The temperature is the average kinetic energy for classical nonrelativistic particle admixtures. The reason is that the temperature is what you multiply the energy by to get the probability of a given microstate. Kinetic energy is nonrelativistically always quadratic, and the probability distribution is Gaussian.

So the average KE of the atoms/molecules is your quantity in J/atom (or J/kg if you convert) and it is just ${3\over 2}kT$. To prove this, you just have to note that the expected value of $x^2$ for a gaussian of variance $\sigma$ is just $\sigma$, and the probability distribution for atoms having positions x and momentum p is

$$\rho(x,p) = e^{-\beta(\sum_i {p_i^2\over 2m} + V(x_1,x_2,...,x_N))}$$

which is Gaussian of the same width in p for all values of x, so the momentum variables are always distributed according to a Gaussian (Maxwell-Boltzmann) distribution.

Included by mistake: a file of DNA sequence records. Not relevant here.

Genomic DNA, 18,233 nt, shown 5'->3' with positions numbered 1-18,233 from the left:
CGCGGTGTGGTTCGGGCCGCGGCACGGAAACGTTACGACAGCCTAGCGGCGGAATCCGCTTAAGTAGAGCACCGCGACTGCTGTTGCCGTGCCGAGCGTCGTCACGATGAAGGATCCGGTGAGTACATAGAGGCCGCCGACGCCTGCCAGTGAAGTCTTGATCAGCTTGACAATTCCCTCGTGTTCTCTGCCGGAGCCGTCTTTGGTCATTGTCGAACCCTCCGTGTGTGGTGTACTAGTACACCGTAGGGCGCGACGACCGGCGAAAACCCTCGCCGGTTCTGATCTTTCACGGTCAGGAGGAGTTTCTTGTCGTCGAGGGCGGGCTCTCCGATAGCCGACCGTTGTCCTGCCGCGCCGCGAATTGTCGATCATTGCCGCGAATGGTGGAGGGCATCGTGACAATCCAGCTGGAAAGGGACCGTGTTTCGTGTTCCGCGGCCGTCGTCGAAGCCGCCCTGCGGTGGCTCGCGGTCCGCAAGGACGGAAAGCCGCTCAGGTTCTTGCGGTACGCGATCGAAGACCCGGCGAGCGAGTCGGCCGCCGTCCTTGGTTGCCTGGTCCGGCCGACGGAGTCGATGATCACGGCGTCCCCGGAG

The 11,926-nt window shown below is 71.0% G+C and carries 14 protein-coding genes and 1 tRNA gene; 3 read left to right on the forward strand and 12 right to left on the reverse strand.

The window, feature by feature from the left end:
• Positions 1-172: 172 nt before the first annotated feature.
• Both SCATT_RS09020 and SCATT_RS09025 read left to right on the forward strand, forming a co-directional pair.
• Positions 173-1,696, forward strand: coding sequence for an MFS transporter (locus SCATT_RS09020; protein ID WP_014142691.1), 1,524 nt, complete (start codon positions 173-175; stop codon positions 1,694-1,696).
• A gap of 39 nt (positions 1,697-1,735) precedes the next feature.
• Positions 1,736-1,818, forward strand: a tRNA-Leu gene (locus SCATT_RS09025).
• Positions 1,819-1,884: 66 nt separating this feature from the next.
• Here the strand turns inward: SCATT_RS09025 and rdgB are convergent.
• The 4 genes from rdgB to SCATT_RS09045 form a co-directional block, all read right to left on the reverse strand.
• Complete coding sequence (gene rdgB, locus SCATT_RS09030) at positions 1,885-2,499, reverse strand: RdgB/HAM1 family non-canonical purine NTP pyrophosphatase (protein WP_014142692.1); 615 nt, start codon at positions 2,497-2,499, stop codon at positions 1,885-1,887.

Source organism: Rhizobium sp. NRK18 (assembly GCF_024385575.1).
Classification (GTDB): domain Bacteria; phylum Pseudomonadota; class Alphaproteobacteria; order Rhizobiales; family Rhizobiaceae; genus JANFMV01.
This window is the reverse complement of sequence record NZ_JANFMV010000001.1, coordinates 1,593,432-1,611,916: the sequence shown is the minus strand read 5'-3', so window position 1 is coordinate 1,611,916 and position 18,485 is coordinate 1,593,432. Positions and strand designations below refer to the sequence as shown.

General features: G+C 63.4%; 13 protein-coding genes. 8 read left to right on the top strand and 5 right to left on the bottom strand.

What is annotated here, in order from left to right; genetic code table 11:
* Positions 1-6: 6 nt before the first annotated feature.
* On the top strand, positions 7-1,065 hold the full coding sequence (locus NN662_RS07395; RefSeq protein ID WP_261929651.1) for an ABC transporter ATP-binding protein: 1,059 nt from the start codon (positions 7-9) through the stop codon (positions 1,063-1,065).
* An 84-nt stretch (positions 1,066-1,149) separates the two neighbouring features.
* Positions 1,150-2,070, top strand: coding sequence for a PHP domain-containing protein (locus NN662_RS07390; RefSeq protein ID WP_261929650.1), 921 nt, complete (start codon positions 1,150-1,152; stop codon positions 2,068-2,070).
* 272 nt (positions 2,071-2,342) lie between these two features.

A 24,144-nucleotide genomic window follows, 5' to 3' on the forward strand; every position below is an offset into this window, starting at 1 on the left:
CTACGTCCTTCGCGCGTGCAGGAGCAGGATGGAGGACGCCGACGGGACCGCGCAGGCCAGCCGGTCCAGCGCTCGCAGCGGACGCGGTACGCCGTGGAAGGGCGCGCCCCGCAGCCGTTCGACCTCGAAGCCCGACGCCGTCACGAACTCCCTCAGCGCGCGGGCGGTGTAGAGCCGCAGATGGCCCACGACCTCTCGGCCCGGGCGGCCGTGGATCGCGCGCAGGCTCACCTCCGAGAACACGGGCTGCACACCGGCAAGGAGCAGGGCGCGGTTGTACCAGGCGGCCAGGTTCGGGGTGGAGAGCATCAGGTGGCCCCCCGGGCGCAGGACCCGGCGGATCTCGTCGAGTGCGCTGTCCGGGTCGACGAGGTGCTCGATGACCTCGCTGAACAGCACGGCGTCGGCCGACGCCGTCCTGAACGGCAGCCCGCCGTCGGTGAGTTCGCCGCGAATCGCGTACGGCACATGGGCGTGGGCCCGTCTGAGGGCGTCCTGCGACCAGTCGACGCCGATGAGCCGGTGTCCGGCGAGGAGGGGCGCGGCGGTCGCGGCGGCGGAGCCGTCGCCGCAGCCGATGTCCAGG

If you imagine particles which have a potential energy function which is just proportional to the density (this is a grossly nonlocal potential energy) then if you increase the pressure at constant temperature, you will increase the density, and increase the internal energy.

So in classical statistical mechanics, assuming that the interaction is potential type, the pressure dependence tells you how the potential energy contributes.

In quantum statistical mechanics, at cold enough temperatures that the atomic motion energy levels are further apart then kT, these motions do not contribute to the specific heat, and the kinetic energies for these motions do not average to {1\over 2} kT in each direction. But the classical description is accurate for those motions which are classical, and that's most of the gross motions at room temperature.

• The OP is about water, which has a qualitatively different set of features than the ideal gas. – Jerry Schirmer Apr 5 '12 at 12:45
• You presented the definition that average KE = $3/2 kT = 1/N \sum{ m v_i^2 /2 } = 1/N \sum{ p_i^2 / 2 m}$. Does this satisfy the requirement that gases of two different molecular masses at the same $T$ can't transfer heat? Even in the presence of a potential function? @JerrySchirmer I think the presence of the term $V(x_1,..)$ breaks the assumption of an ideal gas. – Alan Rominger Apr 5 '12 at 14:59